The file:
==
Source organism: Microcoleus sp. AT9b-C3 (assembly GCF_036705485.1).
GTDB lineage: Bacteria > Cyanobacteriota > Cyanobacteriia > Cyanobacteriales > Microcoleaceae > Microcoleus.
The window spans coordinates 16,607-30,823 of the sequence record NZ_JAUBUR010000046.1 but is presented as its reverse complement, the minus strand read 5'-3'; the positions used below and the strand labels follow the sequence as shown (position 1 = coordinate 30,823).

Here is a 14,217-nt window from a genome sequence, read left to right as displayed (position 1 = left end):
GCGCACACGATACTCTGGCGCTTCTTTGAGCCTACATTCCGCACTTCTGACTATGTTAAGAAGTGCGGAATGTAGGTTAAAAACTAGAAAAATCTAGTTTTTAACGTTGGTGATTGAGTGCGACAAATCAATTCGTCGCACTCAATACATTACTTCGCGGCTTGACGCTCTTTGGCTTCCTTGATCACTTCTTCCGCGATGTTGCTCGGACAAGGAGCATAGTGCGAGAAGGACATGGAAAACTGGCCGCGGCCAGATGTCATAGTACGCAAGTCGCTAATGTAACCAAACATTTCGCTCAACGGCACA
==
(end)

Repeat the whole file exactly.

Source organism: Microcoleus sp. AT9b-C3 (assembly GCF_036705485.1).
GTDB lineage: Bacteria > Cyanobacteriota > Cyanobacteriia > Cyanobacteriales > Microcoleaceae > Microcoleus.
The window spans coordinates 16,607-30,823 of the sequence record NZ_JAUBUR010000046.1 but is presented as its reverse complement, the minus strand read 5'-3'; the positions used below and the strand labels follow the sequence as shown (position 1 = coordinate 30,823).

Here is a 14,217-nt window from a genome sequence, read left to right as displayed (position 1 = left end):
GCGCACACGATACTCTGGCGCTTCTTTGAGCCTACATTCCGCACTTCTGACTATGTTAAGAAGTGCGGAATGTAGGTTAAAAACTAGAAAAATCTAGTTTTTAACGTTGGTGATTGAGTGCGACAAATCAATTCGTCGCACTCAATACATTACTTCGCGGCTTGACGCTCTTTGGCTTCCTTGATCACTTCTTCCGCGATGTTGCTCGGACAAGGAGCATAGTGCGAGAAGGACATGGAAAACTGGCCGCGGCCAGATGTCATAGTACGCAAGTCGCTAATGTAACCAAACATTTCGCTCAACGGCACA